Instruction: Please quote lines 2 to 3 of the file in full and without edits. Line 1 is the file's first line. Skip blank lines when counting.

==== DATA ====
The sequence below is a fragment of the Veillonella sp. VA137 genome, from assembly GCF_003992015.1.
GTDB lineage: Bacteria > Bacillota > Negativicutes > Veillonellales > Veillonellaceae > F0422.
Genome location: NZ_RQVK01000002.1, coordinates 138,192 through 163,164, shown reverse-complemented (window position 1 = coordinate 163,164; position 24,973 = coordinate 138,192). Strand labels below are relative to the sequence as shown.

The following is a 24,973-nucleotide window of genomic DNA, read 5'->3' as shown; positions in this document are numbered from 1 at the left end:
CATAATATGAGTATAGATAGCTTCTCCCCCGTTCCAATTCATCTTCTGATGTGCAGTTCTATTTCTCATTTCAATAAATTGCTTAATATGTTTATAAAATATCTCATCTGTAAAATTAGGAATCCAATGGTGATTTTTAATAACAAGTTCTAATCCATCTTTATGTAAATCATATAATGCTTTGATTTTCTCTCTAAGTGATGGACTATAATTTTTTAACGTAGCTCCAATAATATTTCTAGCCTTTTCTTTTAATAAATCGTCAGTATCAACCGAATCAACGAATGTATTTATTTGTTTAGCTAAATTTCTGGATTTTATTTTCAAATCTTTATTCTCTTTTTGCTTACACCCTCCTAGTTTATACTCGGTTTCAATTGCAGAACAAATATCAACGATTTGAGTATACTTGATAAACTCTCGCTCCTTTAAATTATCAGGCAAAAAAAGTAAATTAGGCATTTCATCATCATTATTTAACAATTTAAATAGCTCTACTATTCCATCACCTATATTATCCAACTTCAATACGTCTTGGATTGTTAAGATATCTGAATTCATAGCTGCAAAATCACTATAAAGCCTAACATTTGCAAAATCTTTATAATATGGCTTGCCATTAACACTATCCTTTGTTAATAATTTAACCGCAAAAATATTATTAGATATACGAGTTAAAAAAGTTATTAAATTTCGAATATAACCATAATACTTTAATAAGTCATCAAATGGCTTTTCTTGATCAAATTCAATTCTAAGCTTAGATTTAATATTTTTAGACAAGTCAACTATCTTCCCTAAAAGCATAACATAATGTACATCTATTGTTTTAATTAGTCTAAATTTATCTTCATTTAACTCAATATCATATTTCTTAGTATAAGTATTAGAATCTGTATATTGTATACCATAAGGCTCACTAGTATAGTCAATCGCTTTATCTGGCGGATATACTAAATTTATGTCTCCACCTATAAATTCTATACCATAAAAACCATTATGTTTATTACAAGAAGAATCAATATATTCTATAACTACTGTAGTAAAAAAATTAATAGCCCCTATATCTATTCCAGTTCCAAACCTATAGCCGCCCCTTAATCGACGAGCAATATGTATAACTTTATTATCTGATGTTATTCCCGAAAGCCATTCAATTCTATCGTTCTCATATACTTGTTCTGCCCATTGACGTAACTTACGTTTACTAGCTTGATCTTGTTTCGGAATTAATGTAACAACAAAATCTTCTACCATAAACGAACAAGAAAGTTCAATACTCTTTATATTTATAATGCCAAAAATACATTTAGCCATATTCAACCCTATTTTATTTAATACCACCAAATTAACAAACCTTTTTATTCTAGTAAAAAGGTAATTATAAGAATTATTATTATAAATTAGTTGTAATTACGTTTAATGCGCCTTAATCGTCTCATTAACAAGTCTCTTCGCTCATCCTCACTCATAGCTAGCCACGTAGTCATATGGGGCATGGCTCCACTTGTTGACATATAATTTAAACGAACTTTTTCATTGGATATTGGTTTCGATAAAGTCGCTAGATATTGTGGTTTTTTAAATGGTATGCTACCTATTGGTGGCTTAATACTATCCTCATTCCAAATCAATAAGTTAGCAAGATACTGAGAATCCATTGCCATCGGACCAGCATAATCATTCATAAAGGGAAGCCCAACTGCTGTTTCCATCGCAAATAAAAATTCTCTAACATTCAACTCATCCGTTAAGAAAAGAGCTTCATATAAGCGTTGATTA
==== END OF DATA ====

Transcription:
GTDB lineage: Bacteria > Bacillota > Negativicutes > Veillonellales > Veillonellaceae > F0422.
Genome location: NZ_RQVK01000002.1, coordinates 138,192 through 163,164, shown reverse-complemented (window position 1 = coordinate 163,164; position 24,973 = coordinate 138,192). Strand labels below are relative to the sequence as shown.